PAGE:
Health inequalities: a response to Scambler
Article first published online: 8 DEC 2011
© 2011 The Author. Sociology of Health & Illness © 2011 Foundation for the Sociology of Health & Illness/Blackwell Publishing Ltd
Sociology of Health & Illness
Volume 34, Issue 1, pages 149–150, January 2012
How to Cite
Coburn, D. (2012), Health inequalities: a response to Scambler. Sociology of Health & Illness, 34: 149–150. doi: 10.1111/j.1467-9566.2011.01423.x
- Issue published online: 23 JAN 2012
- Article first published online: 8 DEC 2011
Scambler presents an interesting selective review of the health inequalities literature. I leave to others a critique of his explanatory model. I focus, rather, on his main point: that the basic social structural and political determinants of health inequalities have been neglected.
Health inequalities in the developed nations require contextualisation. Today we are faced with a famine in East Africa, not the first, and, unfortunately I believe, not the last. We also live in a world of immense contrasts in wealth and in health between and within nations. While there are high relative inequalities in both wealthy and poor nations, the largest absolute health inequalities occur in the poorer countries. Moreover, in OECD nations SES differences explain only a part of the variance in total health inequalities.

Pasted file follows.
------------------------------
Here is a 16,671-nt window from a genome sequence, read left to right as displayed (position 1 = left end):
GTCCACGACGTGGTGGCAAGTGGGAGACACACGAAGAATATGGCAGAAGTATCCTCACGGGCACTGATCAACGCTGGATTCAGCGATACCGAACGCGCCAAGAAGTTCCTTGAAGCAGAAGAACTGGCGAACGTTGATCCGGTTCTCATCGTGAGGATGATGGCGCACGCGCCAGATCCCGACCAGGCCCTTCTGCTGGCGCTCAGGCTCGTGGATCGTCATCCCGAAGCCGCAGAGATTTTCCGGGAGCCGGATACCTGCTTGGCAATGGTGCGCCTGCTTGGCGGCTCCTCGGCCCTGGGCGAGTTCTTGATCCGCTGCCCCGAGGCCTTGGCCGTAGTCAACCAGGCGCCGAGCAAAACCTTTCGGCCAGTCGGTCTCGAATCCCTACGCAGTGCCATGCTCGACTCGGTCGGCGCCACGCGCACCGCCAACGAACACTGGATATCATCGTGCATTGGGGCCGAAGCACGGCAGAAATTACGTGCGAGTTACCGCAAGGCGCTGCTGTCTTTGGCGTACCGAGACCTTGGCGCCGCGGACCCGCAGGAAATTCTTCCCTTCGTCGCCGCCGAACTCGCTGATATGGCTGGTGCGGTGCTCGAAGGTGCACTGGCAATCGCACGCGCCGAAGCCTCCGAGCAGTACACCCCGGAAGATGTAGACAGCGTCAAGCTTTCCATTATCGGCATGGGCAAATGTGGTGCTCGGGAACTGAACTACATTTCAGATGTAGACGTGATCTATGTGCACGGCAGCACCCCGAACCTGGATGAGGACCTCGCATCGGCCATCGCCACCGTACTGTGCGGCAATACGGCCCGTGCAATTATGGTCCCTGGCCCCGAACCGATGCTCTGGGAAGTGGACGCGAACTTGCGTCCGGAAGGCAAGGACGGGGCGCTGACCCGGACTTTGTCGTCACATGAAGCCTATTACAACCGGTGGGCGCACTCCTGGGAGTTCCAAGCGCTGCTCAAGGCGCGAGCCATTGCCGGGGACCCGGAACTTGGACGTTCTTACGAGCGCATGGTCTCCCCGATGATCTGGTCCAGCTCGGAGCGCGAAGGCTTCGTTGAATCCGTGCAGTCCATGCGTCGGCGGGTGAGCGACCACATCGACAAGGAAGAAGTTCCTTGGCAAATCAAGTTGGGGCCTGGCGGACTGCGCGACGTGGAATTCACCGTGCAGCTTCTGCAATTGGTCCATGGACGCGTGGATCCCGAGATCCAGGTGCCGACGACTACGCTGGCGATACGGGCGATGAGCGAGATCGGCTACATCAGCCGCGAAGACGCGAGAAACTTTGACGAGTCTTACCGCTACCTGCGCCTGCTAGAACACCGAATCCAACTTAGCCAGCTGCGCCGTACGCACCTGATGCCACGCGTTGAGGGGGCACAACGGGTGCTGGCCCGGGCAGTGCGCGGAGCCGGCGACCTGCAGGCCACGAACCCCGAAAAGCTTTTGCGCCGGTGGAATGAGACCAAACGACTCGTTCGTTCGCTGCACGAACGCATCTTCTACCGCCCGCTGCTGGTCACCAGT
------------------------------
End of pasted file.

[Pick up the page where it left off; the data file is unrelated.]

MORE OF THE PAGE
Consideration of health inequalities cannot be sharply divided from health trends, since it might be argued that there are health and health inequality trade-offs. Any sociological or epidemiological approach to health trends and health inequalities has to confront the policy-relevant arguments produced by those who argue that economic growth will automatically improve human wellbeing. Or, that many forms of inequality are an unfortunate (or perhaps even necessary) by-product of the more general improvements which can only be brought about by free markets, nationally and internationally. I believe these arguments to be flawed but they are influential and have to be answered.